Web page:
Flea Treatment for Dogs

Regular flea prevention is an essential part of any dog’s care routine. Find out how to protect your pet and keep your home flea-free.

What are fleas?

Fleas are small parasites that live on your dog’s body and feed on their blood. Unfortunately, most dogs will get fleas at some point in their lifetime and, despite its name, the most common flea found on dogs is the cat flea.

Fleas have an incredible jumping ability; – they can leap up to eight inches high and 13 inches across. This means they’re able to jump from other animals and the natural environment, spreading to your dog, other pets and family members.

Flea eggs can also survive for long periods of time in soft furnishings and carpets, making it difficult to fully eradicate them from the household. That’s why preventing flea infestation in the first place is far better than trying to cure it.

 

What problems can fleas cause?

Fleas can cause:

  • anaemia
  • tapeworm
  • allergic reactions
  • redness
  • irritation.

Fleas can also feed off humans, causing itchy, red bites around feet and ankles.

 

What’s the best flea treatment for dogs?

The best flea treatment for dogs is always prevention. Regular flea control is an essential part of any dog owner’s care routine to keep their pet flea free.

From topical spot-on treatments to oral tablets and liquids, there are many options to prevent fleas on your dog. Speak to your vet for advice on the best choice to suit your dog’s needs and lifestyle.

Keeping your home and environment clean is a simple way to help prevent fleas. Regularly washing your dog’s bedding, blankets and soft toys on a hot wash will help kill off eggs that may be lurking.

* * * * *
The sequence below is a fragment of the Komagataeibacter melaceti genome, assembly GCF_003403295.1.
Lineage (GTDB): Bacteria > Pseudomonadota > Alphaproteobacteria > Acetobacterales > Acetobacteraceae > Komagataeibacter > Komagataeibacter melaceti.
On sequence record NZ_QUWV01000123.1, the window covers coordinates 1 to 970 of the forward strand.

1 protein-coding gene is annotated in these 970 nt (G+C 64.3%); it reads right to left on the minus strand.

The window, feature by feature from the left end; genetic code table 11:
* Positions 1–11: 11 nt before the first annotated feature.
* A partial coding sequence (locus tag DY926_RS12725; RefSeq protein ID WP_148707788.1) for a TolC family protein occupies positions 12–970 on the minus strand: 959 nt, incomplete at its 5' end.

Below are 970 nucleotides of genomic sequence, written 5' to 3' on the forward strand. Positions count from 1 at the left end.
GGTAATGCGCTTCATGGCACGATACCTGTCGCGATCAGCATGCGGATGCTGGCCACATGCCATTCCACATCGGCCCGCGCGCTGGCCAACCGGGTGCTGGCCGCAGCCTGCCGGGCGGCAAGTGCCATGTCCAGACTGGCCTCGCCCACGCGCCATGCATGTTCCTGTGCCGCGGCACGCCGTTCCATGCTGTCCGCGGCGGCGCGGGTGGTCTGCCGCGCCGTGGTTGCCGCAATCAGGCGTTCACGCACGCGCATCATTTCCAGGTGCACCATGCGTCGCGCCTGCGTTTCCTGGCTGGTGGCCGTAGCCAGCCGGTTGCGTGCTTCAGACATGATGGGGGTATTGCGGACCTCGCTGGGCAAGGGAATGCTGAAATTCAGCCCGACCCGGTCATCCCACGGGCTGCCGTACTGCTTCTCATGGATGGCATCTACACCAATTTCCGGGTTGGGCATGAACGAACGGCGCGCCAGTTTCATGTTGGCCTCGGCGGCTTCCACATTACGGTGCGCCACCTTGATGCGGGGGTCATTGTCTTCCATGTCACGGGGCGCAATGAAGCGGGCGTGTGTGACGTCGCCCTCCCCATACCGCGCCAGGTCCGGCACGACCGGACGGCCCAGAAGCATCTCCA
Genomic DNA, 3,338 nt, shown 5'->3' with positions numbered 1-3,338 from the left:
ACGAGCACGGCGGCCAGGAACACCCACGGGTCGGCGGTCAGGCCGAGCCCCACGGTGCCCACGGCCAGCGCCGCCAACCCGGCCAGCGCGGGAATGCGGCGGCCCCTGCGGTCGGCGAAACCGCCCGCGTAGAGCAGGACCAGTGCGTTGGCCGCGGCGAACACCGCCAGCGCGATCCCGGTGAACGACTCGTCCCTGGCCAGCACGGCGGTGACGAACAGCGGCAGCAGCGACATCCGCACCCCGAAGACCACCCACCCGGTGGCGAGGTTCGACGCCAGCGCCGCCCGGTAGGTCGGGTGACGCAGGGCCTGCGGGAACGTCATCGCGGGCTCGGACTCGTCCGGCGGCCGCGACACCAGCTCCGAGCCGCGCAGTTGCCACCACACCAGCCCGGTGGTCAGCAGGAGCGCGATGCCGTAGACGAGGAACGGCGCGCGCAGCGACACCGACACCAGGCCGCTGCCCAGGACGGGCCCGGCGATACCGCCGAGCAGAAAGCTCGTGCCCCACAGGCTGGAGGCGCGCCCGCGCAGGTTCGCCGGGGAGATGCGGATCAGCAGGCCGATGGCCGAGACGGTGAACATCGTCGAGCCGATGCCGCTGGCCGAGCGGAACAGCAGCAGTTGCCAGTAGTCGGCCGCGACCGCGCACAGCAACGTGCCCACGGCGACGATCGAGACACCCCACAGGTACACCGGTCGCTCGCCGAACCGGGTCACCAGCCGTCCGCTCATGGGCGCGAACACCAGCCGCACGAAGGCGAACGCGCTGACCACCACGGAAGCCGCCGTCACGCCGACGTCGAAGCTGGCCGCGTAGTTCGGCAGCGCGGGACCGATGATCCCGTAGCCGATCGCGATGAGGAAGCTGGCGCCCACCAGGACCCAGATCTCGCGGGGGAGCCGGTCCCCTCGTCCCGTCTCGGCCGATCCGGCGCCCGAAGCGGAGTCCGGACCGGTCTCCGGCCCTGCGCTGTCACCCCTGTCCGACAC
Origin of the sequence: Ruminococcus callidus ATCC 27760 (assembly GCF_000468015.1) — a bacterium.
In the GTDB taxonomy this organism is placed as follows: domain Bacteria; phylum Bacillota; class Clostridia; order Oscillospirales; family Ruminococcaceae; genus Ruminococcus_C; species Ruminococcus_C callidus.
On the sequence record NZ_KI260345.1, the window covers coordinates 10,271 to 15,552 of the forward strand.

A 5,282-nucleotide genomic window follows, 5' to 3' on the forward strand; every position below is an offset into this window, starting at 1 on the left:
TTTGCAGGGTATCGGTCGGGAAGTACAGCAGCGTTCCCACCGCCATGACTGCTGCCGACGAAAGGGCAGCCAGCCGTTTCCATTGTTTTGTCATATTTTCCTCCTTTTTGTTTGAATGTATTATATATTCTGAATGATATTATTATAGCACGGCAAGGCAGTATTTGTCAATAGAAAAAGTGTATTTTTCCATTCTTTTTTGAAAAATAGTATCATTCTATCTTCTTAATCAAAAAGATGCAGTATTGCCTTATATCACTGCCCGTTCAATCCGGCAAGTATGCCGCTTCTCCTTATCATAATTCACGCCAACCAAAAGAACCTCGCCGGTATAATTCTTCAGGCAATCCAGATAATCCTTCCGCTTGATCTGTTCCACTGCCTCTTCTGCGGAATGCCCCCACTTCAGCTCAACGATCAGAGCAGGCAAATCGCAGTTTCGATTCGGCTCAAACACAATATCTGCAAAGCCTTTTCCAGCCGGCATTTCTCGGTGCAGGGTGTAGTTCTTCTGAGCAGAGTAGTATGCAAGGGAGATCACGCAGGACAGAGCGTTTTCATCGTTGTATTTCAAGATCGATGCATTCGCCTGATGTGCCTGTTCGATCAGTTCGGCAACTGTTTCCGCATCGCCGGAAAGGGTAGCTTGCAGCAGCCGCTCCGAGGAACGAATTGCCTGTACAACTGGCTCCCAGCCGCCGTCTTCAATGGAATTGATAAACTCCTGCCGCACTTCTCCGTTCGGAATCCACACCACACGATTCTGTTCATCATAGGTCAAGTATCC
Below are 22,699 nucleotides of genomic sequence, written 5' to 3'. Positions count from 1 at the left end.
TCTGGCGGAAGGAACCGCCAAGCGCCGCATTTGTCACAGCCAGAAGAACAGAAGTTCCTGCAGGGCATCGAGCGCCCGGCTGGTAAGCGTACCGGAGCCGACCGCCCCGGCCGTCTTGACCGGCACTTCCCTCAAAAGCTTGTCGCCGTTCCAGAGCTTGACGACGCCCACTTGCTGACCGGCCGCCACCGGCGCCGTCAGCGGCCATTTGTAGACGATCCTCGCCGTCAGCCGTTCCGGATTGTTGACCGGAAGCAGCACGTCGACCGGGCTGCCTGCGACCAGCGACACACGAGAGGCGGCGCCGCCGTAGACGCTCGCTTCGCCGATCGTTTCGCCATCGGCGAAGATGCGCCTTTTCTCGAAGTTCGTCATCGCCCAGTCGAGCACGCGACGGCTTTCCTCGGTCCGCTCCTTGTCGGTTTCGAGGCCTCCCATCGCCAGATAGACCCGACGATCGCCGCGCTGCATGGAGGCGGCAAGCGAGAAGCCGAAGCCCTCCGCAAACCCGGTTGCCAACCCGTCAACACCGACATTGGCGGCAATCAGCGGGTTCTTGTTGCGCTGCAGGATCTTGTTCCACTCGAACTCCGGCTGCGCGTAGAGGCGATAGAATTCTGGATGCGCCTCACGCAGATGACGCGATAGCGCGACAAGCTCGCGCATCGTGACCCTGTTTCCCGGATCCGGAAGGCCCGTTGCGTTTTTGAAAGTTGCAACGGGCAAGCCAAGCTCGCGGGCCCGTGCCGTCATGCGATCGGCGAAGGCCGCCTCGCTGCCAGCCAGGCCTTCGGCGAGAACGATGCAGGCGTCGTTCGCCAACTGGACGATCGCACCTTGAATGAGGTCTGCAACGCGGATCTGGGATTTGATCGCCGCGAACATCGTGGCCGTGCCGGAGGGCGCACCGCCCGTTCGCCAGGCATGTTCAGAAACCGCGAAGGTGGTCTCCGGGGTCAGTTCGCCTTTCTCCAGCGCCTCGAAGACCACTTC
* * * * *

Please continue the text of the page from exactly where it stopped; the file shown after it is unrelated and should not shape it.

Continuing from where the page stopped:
How to know if your dog has fleas

Although fleas are tiny (between one and three millimetres), they are visible. The best opportunity to check your dog for fleas is while you groom them. Run a special flea comb through their fur, paying particular attention to areas like the armpits and groin where fleas like to hide. Red, inflamed skin with scabbing can also be a sign your dog has fleas.

To tell the difference between fleas and regular dirt, place it onto a white paper towel and sprinkle a few drops of water onto it. If the speck turns a dark reddish-brown colour, it’s most likely a flea or flea dirt.

 

What to do if your dog gets fleas

If you spot them on your dog, or if you notice any of the above symptoms, speak to your vet for the best treatment for your pet.

You will also need to clean your home thoroughly to get rid of any fleas and eggs in the environment. This requires patience as it can take three to four months to fully clear your home.

To tackle fleas at every stage of their life cycle, follow these steps:

  • Wash all bedding in hot, soapy water.
  • Vacuum all carpets, hardwood floors, linoleum and tiled floors. Throw away the vacuum bag afterwards.
  • Apply an environmental flea control or call a local pest control professional.
  • Stick to a regular flea prevention routine for your dog and any other pets in your home.

 

How to soothe dog flea bites

Flea bites can be incredibly itchy and irritating for your dog, causing them to scratch and bite themselves constantly. This can cause its own problems, including bleeding and even hair loss.

There are ways you can help soothe the irritation for your dog, including calming shampoos and topical treatments. Speak to your local vet on the best way to soothe flea bites.

For more information about preventing fleas in your dog, speak to your local Medivet practice.

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